Let us expand out into our solar neighbors: Mars, Venus, Titan, Ceres. These will become names our great-grandchildren will know just as they learn about the Moon. Mars has the combined surface area of all of the earth’s continents, and a mountain that’s the size of France. Venus’ thick atmosphere could harbor cloud cities akin to those in Star Wars. Titan’s got a complete water cycle (rain, rivers, oceans) but with liquid Methane; and Ceres could be the Solar System’s next biggest cantina joint — a stopping place between Mars and Jupiter. A nearby asteroid, 16 Psyche, has enough gold and precious metals to make everyone on Earth a trillionaire. Such wealth would make Jeff Bezos look like a beggar in comparison. The only limitations to access this wealth are human ingenuity and capital allocation. The universe therefore, can become as exploited as human vice desires it to be, whilst the earth, our Eden, can become a garden world, a beautiful reminder of the cosmological crib whence we came from. Feel free to drop a nuclear bomb on the next asteroid you find, but don’t cut down a forest on Earth. 

But there’s an ever deeper benefit to the exploration of the universe than mere resources. For man does not live from bread alone. My last point to make is probably more controversial but I’m confident that the lessons of history confirm it. That the exploration and colonization of the unknown will breed a society that is stronger, more ingenious, and more virtuous than that of our present, decadent age. Rome reached its glory when it defeated Hannibal and the Carthaginian Empire. Europe burst into a renaissance of art and science after history’s most fatal pandemic. America’s status as a superpower rose from the ruins of Pearl Harbor and into the Space Age. Faced with a mortal enemy, a hero rises up to defeat the great dragon. If we are to expand to space, the stakes could not be higher: a thin film is enough to separate our intrepid explorers from the vacuum of space. Great stars, black holes, gamma ray bursts, extreme heat and cold and all kinds of hostile environments to human life stand in our way. It is up to the genius of all people, and their will to find a way to survive, that will forge the virtues,  create incredible acts of heroism and ultimately drive the destiny of humankind. The peace and stability of earth is the universal anomaly, not the other way around.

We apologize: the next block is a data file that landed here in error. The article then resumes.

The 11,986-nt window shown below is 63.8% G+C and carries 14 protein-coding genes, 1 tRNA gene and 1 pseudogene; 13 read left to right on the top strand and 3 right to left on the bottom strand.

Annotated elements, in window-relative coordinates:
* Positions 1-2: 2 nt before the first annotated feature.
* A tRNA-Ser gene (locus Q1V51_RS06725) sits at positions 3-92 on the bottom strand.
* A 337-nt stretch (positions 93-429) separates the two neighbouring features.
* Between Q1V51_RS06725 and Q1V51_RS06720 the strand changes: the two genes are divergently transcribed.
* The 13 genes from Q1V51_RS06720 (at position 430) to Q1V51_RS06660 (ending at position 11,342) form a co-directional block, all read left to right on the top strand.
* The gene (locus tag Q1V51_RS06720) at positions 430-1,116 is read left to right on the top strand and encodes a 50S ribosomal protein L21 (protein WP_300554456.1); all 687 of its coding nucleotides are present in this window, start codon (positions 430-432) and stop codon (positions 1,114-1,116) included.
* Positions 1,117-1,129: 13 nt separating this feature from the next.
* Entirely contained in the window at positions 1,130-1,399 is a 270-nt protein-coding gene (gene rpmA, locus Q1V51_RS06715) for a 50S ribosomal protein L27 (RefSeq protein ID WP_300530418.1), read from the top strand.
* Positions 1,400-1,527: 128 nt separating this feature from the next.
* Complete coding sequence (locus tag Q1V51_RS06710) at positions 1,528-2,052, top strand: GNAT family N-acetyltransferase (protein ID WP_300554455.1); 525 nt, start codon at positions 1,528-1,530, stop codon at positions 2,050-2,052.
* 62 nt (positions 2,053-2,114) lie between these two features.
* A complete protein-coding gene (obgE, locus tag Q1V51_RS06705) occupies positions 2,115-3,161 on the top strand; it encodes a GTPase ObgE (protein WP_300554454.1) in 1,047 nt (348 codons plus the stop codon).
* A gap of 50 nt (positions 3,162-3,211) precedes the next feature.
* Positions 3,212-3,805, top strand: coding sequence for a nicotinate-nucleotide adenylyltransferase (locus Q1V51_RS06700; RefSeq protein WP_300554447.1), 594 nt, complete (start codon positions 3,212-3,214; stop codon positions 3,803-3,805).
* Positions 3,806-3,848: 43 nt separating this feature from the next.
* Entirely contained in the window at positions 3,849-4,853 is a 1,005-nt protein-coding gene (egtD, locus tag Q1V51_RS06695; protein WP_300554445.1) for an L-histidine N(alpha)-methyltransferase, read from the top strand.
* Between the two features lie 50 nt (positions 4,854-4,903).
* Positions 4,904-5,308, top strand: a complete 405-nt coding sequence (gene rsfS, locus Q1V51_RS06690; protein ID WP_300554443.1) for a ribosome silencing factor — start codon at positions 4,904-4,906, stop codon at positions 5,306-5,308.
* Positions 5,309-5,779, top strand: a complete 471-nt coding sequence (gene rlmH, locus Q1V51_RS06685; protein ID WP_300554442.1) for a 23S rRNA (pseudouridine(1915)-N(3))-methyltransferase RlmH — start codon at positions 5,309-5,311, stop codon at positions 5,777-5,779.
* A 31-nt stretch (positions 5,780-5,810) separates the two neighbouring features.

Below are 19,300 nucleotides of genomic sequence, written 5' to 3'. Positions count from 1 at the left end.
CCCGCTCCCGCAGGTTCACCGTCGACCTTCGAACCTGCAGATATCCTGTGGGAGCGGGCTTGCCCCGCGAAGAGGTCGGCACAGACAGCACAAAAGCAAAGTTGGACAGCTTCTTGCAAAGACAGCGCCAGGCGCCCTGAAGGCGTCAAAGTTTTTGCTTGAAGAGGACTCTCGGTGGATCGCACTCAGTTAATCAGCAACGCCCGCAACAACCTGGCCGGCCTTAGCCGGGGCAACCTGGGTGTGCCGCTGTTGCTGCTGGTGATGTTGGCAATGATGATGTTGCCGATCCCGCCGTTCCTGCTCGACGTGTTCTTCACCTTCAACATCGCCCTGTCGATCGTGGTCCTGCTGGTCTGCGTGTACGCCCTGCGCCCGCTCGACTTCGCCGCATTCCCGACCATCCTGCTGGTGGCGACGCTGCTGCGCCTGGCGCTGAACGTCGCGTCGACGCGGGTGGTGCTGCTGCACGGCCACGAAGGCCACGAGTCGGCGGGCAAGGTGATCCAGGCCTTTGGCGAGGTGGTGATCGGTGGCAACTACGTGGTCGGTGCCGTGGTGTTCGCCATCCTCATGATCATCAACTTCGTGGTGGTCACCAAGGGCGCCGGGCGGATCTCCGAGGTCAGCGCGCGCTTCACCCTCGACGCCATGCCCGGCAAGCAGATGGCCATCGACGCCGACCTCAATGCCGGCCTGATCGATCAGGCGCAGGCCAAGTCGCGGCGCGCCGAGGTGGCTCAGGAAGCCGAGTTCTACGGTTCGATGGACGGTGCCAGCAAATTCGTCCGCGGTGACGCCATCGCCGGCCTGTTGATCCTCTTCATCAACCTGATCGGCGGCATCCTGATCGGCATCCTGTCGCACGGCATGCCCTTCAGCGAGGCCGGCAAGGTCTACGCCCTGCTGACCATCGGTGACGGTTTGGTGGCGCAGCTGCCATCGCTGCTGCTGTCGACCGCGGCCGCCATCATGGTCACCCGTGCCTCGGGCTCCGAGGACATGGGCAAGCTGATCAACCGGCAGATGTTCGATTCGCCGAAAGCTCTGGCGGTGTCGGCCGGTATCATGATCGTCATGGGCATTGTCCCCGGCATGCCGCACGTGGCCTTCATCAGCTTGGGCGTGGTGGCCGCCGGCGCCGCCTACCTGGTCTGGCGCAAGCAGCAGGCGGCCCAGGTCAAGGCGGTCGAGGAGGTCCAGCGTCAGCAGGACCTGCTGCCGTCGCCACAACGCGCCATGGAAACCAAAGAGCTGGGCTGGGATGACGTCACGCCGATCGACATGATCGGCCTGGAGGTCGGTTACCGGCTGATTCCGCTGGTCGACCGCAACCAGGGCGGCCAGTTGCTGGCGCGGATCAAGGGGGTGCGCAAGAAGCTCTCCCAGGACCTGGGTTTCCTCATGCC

The expansion to space is not a far-off dream. SpaceX and a thriving startup space scene is making it easier than ever to get started on this promising industry. For now, it is the will of individuals that are deciding the course of our road to space, not governments. However, I can’t help but think of the possibilities if our government would organize around this goal. And if the government is made of the people, then I believe that we can find a way to move the culture towards this goal. This might be the final solution to our problem of global warming, the destruction of Earth’s ecology, and dwindling size of our natural resources. And it might just make better citizens too.

Published by Alejandro

Engineer, investor, philosopher and lover of the arts.